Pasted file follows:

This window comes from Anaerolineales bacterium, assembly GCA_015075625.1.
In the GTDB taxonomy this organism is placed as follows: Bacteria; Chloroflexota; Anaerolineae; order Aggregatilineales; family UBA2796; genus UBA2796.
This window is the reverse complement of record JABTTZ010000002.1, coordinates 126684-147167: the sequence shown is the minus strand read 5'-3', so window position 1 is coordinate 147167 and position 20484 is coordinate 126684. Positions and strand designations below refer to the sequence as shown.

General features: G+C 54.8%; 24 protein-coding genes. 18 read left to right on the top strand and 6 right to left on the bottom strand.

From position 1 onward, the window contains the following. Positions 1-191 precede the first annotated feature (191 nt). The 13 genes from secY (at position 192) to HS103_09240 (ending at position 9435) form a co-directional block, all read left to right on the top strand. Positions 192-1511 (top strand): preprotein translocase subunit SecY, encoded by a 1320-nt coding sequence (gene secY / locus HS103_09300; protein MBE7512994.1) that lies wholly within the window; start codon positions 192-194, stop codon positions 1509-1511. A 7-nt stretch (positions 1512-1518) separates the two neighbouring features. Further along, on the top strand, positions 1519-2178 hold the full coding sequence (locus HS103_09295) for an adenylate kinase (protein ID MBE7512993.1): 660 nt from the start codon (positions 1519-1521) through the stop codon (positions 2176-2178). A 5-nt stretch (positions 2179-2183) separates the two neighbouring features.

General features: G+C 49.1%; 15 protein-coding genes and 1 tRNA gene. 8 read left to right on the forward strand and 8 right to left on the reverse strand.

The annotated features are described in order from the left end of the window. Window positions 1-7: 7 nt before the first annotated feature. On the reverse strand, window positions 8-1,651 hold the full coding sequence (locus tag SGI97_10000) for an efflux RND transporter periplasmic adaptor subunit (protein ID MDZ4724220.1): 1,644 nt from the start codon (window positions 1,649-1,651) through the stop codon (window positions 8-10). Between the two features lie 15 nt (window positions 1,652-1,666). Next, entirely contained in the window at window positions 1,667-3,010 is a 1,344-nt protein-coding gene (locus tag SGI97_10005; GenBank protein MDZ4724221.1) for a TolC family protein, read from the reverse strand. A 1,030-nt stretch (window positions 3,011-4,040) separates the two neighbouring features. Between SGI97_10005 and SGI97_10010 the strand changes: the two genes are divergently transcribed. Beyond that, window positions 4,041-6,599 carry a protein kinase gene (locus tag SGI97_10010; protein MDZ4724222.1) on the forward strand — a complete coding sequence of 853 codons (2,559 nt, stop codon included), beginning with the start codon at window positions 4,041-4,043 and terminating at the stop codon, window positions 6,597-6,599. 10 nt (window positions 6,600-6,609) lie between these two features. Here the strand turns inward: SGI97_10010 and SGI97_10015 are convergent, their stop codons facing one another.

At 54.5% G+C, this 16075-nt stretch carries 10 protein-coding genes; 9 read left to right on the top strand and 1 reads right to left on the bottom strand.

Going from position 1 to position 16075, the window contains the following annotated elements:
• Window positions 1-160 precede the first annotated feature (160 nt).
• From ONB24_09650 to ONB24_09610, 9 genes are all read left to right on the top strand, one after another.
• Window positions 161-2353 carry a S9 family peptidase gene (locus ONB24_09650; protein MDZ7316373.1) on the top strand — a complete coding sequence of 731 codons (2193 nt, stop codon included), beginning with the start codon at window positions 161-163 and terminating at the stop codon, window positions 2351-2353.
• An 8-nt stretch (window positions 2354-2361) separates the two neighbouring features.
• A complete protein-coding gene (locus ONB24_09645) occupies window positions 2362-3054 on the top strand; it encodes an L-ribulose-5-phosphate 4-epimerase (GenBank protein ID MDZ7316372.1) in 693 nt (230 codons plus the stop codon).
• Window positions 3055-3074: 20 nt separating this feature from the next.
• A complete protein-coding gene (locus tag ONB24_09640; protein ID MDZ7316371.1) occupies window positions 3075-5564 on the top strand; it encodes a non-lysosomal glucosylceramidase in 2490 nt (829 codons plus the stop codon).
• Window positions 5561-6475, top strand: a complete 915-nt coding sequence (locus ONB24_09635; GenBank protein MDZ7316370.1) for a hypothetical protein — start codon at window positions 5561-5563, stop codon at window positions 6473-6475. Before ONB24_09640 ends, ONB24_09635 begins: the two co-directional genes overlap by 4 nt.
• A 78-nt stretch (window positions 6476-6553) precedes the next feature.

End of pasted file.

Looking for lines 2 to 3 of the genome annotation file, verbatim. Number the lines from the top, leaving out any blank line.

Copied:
In the GTDB taxonomy this organism is placed as follows: Bacteria; Chloroflexota; Anaerolineae; order Aggregatilineales; family UBA2796; genus UBA2796.
This window is the reverse complement of record JABTTZ010000002.1, coordinates 126684-147167: the sequence shown is the minus strand read 5'-3', so window position 1 is coordinate 147167 and position 20484 is coordinate 126684. Positions and strand designations below refer to the sequence as shown.